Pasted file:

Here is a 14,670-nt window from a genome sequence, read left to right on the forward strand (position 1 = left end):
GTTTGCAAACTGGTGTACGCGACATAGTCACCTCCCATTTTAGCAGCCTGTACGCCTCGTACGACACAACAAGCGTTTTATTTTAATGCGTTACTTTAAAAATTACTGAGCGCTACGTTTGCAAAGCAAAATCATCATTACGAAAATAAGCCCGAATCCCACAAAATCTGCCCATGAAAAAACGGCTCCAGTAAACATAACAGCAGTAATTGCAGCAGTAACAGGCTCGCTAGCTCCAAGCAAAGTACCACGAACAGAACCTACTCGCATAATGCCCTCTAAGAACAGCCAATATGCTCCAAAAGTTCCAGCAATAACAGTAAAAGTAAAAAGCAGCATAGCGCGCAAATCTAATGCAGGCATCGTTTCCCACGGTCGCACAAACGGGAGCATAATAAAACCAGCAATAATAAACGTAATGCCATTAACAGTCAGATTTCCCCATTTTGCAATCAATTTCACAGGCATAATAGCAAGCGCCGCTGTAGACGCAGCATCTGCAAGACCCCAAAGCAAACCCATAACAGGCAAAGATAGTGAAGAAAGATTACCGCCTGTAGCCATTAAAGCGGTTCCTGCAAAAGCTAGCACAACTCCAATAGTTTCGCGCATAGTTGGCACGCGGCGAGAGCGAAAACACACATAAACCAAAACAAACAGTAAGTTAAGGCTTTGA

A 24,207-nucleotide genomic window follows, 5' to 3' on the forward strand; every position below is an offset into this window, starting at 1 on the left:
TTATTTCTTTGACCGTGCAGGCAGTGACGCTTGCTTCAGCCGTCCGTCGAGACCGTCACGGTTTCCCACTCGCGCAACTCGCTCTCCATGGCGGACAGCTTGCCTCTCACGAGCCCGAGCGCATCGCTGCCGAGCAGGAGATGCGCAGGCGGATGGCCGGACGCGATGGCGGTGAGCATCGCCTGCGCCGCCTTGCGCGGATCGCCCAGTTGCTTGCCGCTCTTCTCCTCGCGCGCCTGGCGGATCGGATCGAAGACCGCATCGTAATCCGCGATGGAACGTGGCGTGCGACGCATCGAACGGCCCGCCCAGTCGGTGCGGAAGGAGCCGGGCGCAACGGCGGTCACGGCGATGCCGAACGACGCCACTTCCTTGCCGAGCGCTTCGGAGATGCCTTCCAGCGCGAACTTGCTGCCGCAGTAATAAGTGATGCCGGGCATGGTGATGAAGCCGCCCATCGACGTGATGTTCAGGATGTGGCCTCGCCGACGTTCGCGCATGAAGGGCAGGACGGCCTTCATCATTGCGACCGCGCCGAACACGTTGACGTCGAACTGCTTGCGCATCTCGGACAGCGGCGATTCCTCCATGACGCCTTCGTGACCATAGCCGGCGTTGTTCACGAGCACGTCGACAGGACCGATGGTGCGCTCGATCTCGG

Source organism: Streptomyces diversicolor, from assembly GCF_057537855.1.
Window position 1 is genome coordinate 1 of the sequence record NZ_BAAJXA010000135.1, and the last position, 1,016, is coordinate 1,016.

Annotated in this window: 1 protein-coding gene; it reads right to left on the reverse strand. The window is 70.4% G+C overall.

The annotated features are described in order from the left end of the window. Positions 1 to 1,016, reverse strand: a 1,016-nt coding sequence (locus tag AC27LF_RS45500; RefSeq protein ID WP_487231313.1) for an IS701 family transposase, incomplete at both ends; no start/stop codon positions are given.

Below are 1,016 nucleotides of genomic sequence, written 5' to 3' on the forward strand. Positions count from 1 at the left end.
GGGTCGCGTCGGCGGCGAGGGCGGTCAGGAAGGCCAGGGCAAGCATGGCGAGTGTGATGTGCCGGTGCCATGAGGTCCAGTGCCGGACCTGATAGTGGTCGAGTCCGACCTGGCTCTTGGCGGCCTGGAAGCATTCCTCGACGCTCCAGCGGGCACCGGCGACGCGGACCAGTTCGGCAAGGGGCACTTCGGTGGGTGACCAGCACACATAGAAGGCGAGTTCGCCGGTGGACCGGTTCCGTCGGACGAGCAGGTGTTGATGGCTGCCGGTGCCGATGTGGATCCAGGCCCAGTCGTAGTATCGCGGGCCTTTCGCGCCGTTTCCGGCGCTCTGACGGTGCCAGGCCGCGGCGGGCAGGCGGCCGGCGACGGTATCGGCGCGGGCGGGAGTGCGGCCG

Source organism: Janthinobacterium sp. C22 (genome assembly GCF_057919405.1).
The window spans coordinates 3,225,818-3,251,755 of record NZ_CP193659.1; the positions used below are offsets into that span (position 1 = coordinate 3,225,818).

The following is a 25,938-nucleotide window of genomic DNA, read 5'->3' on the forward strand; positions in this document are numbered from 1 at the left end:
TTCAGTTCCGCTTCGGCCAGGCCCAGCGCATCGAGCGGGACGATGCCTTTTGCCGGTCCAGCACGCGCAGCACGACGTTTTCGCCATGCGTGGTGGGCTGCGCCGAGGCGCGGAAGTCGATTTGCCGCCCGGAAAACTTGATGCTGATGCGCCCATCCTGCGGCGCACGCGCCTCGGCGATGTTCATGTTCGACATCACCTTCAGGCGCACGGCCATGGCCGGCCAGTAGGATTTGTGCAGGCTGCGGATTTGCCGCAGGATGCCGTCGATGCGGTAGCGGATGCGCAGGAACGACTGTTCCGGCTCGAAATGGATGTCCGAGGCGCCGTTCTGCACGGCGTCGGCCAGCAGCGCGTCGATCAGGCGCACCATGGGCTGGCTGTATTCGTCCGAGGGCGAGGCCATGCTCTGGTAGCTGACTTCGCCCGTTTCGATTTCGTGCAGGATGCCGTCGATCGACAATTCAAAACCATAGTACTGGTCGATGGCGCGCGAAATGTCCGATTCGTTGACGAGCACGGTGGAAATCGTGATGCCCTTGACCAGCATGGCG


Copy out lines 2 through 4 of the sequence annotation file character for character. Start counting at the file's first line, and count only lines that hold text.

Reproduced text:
GTTTGCAAACTGGTGTACGCGACATAGTCACCTCCCATTTTAGCAGCCTGTACGCCTCGTACGACACAACAAGCGTTTTATTTTAATGCGTTACTTTAAAAATTACTGAGCGCTACGTTTGCAAAGCAAAATCATCATTACGAAAATAAGCCCGAATCCCACAAAATCTGCCCATGAAAAAACGGCTCCAGTAAACATAACAGCAGTAATTGCAGCAGTAACAGGCTCGCTAGCTCCAAGCAAAGTACCACGAACAGAACCTACTCGCATAATGCCCTCTAAGAACAGCCAATATGCTCCAAAAGTTCCAGCAATAACAGTAAAAGTAAAAAGCAGCATAGCGCGCAAATCTAATGCAGGCATCGTTTCCCACGGTCGCACAAACGGGAGCATAATAAAACCAGCAATAATAAACGTAATGCCATTAACAGTCAGATTTCCCCATTTTGCAATCAATTTCACAGGCATAATAGCAAGCGCCGCTGTAGACGCAGCATCTGCAAGACCCCAAAGCAAACCCATAACAGGCAAAGATAGTGAAGAAAGATTACCGCCTGTAGCCATTAAAGCGGTTCCTGCAAAAGCTAGCACAACTCCAATAGTTTCGCGCATAGTTGGCACGCGGCGAGAGCGAAAACACACATAAACCAAAACAAACAGTAAGTTAAGGCTTTGA

A 24,207-nucleotide genomic window follows, 5' to 3' on the forward strand; every position below is an offset into this window, starting at 1 on the left:
TTATTTCTTTGACCGTGCAGGCAGTGACGCTTGCTTCAGCCGTCCGTCGAGACCGTCACGGTTTCCCACTCGCGCAACTCGCTCTCCATGGCGGACAGCTTGCCTCTCACGAGCCCGAGCGCATCGCTGCCGAGCAGGAGATGCGCAGGCGGATGGCCGGACGCGATGGCGGTGAGCATCGCCTGCGCCGCCTTGCGCGGATCGCCCAGTTGCTTGCCGCTCTTCTCCTCGCGCGCCTGGCGGATCGGATCGAAGACCGCATCGTAATCCGCGATGGAACGTGGCGTGCGACGCATCGAACGGCCCGCCCAGTCGGTGCGGAAGGAGCCGGGCGCAACGGCGGTCACGGCGATGCCGAACGACGCCACTTCCTTGCCGAGCGCTTCGGAGATGCCTTCCAGCGCGAACTTGCTGCCGCAGTAATAAGTGATGCCGGGCATGGTGATGAAGCCGCCCATCGACGTGATGTTCAGGATGTGGCCTCGCCGACGTTCGCGCATGAAGGGCAGGACGGCCTTCATCATTGCGACCGCGCCGAACACGTTGACGTCGAACTGCTTGCGCATCTCGGACAGCGGCGATTCCTCCATGACGCCTTCGTGACCATAGCCGGCGTTGTTCACGAGCACGTCGACAGGACCGATGGTGCGCTCGATCTCGG